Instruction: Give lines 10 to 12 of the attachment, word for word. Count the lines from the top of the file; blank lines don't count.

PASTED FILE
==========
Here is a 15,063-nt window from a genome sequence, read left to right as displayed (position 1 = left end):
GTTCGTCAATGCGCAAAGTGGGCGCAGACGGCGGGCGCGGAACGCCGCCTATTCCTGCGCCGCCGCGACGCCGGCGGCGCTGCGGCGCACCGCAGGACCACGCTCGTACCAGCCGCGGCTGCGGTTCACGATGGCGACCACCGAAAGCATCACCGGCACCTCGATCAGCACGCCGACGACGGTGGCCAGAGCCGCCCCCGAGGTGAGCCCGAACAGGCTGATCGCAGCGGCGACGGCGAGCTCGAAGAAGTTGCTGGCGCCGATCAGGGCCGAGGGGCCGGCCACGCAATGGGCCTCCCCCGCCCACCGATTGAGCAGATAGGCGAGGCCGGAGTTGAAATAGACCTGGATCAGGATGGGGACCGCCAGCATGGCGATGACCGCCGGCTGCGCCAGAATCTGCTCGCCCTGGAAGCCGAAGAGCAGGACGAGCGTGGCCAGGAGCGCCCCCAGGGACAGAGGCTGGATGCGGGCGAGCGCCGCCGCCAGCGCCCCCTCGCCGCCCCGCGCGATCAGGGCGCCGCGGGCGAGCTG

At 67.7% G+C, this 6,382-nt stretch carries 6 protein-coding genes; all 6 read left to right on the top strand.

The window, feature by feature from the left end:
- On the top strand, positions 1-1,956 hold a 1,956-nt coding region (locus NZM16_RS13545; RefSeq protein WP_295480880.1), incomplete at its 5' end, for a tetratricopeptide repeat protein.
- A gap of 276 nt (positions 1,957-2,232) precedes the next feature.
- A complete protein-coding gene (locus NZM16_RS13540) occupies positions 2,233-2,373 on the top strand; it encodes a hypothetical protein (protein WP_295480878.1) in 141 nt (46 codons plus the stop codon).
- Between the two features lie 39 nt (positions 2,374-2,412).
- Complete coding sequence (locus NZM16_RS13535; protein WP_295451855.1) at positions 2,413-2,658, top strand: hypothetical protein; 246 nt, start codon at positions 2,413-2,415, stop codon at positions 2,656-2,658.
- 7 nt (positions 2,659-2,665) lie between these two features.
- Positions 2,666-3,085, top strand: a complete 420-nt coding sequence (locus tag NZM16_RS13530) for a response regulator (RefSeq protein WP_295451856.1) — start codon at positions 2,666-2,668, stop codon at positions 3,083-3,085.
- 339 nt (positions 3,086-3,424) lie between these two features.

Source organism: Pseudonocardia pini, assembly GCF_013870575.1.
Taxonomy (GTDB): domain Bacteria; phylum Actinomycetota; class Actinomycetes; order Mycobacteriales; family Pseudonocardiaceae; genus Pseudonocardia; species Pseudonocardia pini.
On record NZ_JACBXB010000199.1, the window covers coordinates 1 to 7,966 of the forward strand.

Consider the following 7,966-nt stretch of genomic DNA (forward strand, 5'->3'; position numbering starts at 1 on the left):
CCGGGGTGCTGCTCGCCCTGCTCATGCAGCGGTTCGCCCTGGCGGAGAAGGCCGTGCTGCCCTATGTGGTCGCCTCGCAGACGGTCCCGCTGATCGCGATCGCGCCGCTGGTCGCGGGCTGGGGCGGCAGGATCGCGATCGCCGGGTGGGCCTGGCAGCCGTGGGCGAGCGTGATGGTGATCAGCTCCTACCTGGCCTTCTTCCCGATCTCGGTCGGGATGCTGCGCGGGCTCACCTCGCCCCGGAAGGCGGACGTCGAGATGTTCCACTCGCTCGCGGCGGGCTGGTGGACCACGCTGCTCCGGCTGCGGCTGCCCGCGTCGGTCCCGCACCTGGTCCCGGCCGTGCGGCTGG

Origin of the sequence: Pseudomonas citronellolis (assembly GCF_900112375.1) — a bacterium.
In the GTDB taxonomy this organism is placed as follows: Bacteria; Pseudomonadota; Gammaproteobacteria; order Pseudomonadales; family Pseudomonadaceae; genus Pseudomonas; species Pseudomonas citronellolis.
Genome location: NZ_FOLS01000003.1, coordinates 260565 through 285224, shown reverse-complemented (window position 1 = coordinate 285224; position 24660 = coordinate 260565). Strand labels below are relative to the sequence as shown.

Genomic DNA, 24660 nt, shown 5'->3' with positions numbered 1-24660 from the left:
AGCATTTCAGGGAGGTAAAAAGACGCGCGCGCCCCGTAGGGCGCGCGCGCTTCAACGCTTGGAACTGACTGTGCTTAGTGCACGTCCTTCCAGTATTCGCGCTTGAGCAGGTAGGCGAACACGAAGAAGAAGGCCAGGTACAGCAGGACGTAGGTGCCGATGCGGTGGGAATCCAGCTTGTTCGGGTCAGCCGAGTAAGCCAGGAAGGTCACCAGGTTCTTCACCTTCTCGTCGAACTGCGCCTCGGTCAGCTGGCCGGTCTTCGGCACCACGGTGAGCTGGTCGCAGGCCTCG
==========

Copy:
- 7 nt (positions 2,659-2,665) lie between these two features.
- Positions 2,666-3,085, top strand: a complete 420-nt coding sequence (locus tag NZM16_RS13530) for a response regulator (RefSeq protein WP_295451856.1) — start codon at positions 2,666-2,668, stop codon at positions 3,083-3,085.
- 339 nt (positions 3,086-3,424) lie between these two features.